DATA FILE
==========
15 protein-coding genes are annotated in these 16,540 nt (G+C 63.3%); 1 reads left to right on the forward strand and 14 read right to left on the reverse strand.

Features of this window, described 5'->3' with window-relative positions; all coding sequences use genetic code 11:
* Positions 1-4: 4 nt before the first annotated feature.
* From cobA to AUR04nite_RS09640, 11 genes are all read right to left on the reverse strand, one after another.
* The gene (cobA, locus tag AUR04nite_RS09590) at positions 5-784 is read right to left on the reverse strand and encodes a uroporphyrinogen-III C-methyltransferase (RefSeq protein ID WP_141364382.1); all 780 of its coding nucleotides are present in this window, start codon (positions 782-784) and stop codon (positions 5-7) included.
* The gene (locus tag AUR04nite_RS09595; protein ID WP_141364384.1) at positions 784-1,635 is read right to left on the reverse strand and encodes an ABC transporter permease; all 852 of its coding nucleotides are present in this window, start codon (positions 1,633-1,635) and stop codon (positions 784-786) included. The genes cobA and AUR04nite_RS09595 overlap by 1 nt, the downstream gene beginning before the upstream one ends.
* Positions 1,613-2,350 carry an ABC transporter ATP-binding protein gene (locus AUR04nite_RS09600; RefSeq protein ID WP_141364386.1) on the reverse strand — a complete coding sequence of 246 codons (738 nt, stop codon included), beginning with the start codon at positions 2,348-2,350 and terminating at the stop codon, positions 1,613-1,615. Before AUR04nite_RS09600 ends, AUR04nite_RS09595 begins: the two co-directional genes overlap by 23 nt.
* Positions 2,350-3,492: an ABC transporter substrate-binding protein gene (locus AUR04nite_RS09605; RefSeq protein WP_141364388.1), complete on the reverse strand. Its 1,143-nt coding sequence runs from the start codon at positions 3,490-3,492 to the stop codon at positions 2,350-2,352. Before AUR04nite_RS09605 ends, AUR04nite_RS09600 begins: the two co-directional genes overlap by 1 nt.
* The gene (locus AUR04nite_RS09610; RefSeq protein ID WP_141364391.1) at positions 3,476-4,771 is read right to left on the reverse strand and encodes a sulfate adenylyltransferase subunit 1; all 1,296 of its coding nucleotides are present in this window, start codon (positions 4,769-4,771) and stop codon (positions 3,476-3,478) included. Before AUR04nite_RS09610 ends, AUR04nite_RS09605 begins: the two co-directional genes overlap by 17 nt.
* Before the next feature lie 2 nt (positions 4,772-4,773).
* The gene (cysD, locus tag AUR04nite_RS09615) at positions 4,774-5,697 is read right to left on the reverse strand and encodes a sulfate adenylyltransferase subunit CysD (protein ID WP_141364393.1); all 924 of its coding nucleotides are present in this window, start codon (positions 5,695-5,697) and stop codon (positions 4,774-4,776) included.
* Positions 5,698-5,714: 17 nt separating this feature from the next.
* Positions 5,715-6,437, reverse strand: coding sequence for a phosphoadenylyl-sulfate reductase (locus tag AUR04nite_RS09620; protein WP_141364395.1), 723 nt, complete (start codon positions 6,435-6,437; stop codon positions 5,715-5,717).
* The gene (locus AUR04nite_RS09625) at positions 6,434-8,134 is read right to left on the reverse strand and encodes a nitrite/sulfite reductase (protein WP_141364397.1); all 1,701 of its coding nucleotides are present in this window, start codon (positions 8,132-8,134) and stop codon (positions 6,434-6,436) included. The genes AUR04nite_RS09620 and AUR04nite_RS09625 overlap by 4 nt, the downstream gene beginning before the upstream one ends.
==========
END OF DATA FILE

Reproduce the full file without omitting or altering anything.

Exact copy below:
15 protein-coding genes are annotated in these 16,540 nt (G+C 63.3%); 1 reads left to right on the forward strand and 14 read right to left on the reverse strand.

Features of this window, described 5'->3' with window-relative positions; all coding sequences use genetic code 11:
* Positions 1-4: 4 nt before the first annotated feature.
* From cobA to AUR04nite_RS09640, 11 genes are all read right to left on the reverse strand, one after another.
* The gene (cobA, locus tag AUR04nite_RS09590) at positions 5-784 is read right to left on the reverse strand and encodes a uroporphyrinogen-III C-methyltransferase (RefSeq protein ID WP_141364382.1); all 780 of its coding nucleotides are present in this window, start codon (positions 782-784) and stop codon (positions 5-7) included.
* The gene (locus tag AUR04nite_RS09595; protein ID WP_141364384.1) at positions 784-1,635 is read right to left on the reverse strand and encodes an ABC transporter permease; all 852 of its coding nucleotides are present in this window, start codon (positions 1,633-1,635) and stop codon (positions 784-786) included. The genes cobA and AUR04nite_RS09595 overlap by 1 nt, the downstream gene beginning before the upstream one ends.
* Positions 1,613-2,350 carry an ABC transporter ATP-binding protein gene (locus AUR04nite_RS09600; RefSeq protein ID WP_141364386.1) on the reverse strand — a complete coding sequence of 246 codons (738 nt, stop codon included), beginning with the start codon at positions 2,348-2,350 and terminating at the stop codon, positions 1,613-1,615. Before AUR04nite_RS09600 ends, AUR04nite_RS09595 begins: the two co-directional genes overlap by 23 nt.
* Positions 2,350-3,492: an ABC transporter substrate-binding protein gene (locus AUR04nite_RS09605; RefSeq protein WP_141364388.1), complete on the reverse strand. Its 1,143-nt coding sequence runs from the start codon at positions 3,490-3,492 to the stop codon at positions 2,350-2,352. Before AUR04nite_RS09605 ends, AUR04nite_RS09600 begins: the two co-directional genes overlap by 1 nt.
* The gene (locus AUR04nite_RS09610; RefSeq protein ID WP_141364391.1) at positions 3,476-4,771 is read right to left on the reverse strand and encodes a sulfate adenylyltransferase subunit 1; all 1,296 of its coding nucleotides are present in this window, start codon (positions 4,769-4,771) and stop codon (positions 3,476-3,478) included. Before AUR04nite_RS09610 ends, AUR04nite_RS09605 begins: the two co-directional genes overlap by 17 nt.
* Before the next feature lie 2 nt (positions 4,772-4,773).
* The gene (cysD, locus tag AUR04nite_RS09615) at positions 4,774-5,697 is read right to left on the reverse strand and encodes a sulfate adenylyltransferase subunit CysD (protein ID WP_141364393.1); all 924 of its coding nucleotides are present in this window, start codon (positions 5,695-5,697) and stop codon (positions 4,774-4,776) included.
* Positions 5,698-5,714: 17 nt separating this feature from the next.
* Positions 5,715-6,437, reverse strand: coding sequence for a phosphoadenylyl-sulfate reductase (locus tag AUR04nite_RS09620; protein WP_141364395.1), 723 nt, complete (start codon positions 6,435-6,437; stop codon positions 5,715-5,717).
* The gene (locus AUR04nite_RS09625) at positions 6,434-8,134 is read right to left on the reverse strand and encodes a nitrite/sulfite reductase (protein WP_141364397.1); all 1,701 of its coding nucleotides are present in this window, start codon (positions 8,132-8,134) and stop codon (positions 6,434-6,436) included. The genes AUR04nite_RS09620 and AUR04nite_RS09625 overlap by 4 nt, the downstream gene beginning before the upstream one ends.